• A standalone mode in which instructions in the form of manifests are ran locally
  • A server mode where it retrieves its manifests from a central server, called a Puppet Master.

Administrators make changes in two ways: either uploading new manifests to a node and executing them locally, or in the client/server model by making modifications on the Puppet Master.

We use Puppet in many areas of director:

  • We use Puppet on the Undercloud host locally to install and configure packages as per the configuration laid out in undercloud.conf.
  • We inject the openstack-puppet-modules package into the base Overcloud image. These Puppet modules are ready for post-deployment configuration. By default, we create an image that contains all OpenStack services and use it for each node.
  • We provide additional Puppet manifests and parameters to the nodes via Heat, and apply the configuration after the Overcloud’s deployment. This includes the services to enable and start and the OpenStack configuration to apply, which are dependent on the node type.
  • We provide Puppet hieradata to the nodes. The Puppet modules and manifests are free from site or node-specific parameters to keep the manifests consistent. The hieradata acts as a form of parameterized values that you can push to a Puppet module and reference in other areas. For example, to reference the MySQL password inside of a manifest, save this information as hieradata and reference it within the manifest.

    Viewing the hieradata:

    [root@localhost ~]# grep mysql_root_password hieradata.yaml # View the data in the hieradata file
    openstack::controller::mysql_root_password: ‘redhat123'

    Referencing it in the Puppet manifest:

    [root@localhost ~]# grep mysql_root_password example.pp # Now referenced in the Puppet manifest
    mysql_root_password  => hiera(‘openstack::controller::mysql_root_password')

Partner integrated services that need package installation and service enablement should consider creating Puppet modules to meet their requirement. For examples, see Section 4.2, “Obtaining OpenStack Puppet Modules” for information on how to obtain current Openstack Puppet modules.

2.1.4. TripleO and TripleO Heat Templates

As mentioned previously, the director is based on the upstream TripleO project. This project combines a set of OpenStack services that:

  • Store Overcloud images (Glance)
  • Orchestrate the Overcloud (Heat)
  • Provision bare metal machines (Ironic)

TripleO also includes a Heat template collection that defines a Red Hat-supported Overcloud environment. The director, using Heat, reads this template collection and orchestrates the Overcloud stack. Heat also launches software configuration for certain resources in these core Heat templates. This software configuration is usually either Bash scripts or a Puppet manifest.

A typical software configuration relies on two main Heat resources:

  • A resource to define the configuration (OS::Heat::SoftwareConfig)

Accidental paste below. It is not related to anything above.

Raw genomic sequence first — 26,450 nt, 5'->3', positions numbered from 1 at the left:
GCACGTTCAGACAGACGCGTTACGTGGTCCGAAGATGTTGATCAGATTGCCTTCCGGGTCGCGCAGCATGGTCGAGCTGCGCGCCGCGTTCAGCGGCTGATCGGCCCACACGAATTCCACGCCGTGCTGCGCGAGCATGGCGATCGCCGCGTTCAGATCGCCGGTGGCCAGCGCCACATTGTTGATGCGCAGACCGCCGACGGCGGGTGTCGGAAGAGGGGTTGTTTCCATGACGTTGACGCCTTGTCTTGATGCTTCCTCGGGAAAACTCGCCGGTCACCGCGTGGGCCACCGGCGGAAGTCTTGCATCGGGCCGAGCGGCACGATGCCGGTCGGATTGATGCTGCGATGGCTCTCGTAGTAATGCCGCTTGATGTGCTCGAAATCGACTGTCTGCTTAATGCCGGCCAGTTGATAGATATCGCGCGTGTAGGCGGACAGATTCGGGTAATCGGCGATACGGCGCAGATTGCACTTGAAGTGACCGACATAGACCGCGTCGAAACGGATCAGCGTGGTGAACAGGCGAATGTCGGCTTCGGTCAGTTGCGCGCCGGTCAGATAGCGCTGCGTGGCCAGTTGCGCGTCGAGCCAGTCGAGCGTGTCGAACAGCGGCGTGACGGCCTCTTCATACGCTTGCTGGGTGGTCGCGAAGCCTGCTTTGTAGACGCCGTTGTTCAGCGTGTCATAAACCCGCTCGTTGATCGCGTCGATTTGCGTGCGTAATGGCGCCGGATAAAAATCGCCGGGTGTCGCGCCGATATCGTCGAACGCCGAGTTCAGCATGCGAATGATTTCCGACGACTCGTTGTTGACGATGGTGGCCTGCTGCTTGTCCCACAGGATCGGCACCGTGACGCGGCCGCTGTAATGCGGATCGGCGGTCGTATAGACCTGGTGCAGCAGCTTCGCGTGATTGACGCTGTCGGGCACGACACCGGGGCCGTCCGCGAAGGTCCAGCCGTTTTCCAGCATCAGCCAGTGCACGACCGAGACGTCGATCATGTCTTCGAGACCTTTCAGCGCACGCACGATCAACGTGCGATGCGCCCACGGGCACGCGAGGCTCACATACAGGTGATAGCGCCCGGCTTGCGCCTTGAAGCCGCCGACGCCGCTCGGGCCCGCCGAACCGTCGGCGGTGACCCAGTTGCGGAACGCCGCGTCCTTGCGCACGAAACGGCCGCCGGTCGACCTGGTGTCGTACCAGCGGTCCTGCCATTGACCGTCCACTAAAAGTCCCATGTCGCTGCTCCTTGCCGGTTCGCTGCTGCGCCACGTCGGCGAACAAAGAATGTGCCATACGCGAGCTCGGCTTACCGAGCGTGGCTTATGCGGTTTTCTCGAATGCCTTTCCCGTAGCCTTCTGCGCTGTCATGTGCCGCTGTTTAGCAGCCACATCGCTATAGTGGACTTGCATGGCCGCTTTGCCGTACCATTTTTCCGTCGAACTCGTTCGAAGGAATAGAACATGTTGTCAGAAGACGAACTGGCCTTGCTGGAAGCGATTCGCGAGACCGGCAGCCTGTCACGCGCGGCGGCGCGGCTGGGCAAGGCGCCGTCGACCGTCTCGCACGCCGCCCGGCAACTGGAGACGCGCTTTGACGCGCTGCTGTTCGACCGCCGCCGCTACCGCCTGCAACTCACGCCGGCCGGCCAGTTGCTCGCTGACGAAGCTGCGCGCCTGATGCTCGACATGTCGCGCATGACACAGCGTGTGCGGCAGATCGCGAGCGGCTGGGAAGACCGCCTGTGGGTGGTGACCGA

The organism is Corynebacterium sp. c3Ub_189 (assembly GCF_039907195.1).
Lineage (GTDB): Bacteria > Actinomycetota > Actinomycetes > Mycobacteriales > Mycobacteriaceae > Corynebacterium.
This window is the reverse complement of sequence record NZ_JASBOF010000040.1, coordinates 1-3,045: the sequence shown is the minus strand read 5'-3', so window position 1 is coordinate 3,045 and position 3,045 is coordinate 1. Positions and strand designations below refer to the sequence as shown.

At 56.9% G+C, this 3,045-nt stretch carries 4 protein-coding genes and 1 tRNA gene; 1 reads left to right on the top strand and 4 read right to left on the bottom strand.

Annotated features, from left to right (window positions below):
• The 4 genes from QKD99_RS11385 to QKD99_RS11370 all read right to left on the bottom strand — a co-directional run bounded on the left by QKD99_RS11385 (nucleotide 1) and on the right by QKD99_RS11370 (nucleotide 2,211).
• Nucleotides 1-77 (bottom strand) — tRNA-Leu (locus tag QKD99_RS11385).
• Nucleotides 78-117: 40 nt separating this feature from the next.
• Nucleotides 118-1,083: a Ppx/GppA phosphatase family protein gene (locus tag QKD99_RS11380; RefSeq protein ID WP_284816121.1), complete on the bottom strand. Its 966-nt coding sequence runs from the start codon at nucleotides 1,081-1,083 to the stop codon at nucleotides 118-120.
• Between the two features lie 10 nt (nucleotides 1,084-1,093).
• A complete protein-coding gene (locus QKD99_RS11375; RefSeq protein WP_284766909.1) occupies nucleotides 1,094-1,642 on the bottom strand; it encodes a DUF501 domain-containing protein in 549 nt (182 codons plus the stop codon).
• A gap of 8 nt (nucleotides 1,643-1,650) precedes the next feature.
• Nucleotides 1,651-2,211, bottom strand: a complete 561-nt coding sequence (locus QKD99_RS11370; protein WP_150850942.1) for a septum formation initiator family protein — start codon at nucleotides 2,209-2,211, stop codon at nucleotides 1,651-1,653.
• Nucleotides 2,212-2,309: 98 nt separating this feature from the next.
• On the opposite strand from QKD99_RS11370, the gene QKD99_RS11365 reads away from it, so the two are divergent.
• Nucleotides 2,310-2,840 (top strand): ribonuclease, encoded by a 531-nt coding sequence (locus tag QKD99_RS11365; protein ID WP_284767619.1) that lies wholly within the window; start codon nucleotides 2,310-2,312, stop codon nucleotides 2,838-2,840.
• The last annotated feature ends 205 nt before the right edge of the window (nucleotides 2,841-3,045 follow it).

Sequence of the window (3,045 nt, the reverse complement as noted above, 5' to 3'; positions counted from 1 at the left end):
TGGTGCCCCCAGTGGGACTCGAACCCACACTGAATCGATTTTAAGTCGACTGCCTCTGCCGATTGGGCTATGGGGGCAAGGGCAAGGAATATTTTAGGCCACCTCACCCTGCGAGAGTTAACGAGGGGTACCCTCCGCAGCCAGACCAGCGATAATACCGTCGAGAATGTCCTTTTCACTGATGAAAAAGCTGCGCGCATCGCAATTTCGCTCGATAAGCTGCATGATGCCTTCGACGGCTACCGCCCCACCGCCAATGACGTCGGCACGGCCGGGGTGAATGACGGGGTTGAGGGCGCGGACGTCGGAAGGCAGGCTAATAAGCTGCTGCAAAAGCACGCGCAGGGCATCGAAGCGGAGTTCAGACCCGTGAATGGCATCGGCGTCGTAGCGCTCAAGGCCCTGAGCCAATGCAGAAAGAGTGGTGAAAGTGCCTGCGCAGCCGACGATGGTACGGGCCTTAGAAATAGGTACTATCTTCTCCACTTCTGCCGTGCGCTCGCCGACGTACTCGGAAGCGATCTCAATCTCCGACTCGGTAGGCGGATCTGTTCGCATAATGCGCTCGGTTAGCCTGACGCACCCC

• A resource to implement the configuration on the node (OS::Heat::SoftwareDeployment)

For example, in the Heat template collection, the post deployment template for Compute nodes (puppet/compute-post.yaml) contains the following section:

resources:

  ComputePuppetConfig:
    type: OS::Heat::SoftwareConfig
    properties:
      group: puppet
      options:
        enable_debug: {get_param: ConfigDebug}
      outputs:
      - name: result
      config:
        get_file: manifests/overcloud_compute.pp

  ComputePuppetDeployment:
    type: OS::Heat::StructuredDeployments
    properties:
      servers:  {get_param: servers}
      config: {get_resource: ComputePuppetConfig}
      input_values:
        update_identifier: {get_param: NodeConfigIdentifiers}

The ComputePuppetConfig resource loads a Puppet manifest (puppet/manifests/overcloud_compute.pp), which contains the configuration for Compute nodes. The ComputePuppetDeployment resource applies the configuration from ComputePuppetConfig to a list of servers (servers: {get_param: servers}), which the parent Heat template defines as the Compute nodes. Depending if Puppet successfully applies the complete manifest, the node reports back whether ComputePuppetDeployment is a success or failure.

This software configuration data flow is important to understanding how to integrate a third party solution through the director. This guide uses this data flow to show how to include custom configuration on an Overcloud both before and after the core configuration. For examples of the software configuration data flow used to implement custom configuration, see:

Chapter 3. Overcloud Images

The Red Hat OpenStack Platform director provides images for the Overcloud. The QCOW image in this collection contains a base set of software components that integrate together to form various Overcloud roles, such as Compute, Controller, and storage nodes. In some situations, you might aim to modify certain aspects of the Overcloud image to suit your needs, such installing additional components to nodes.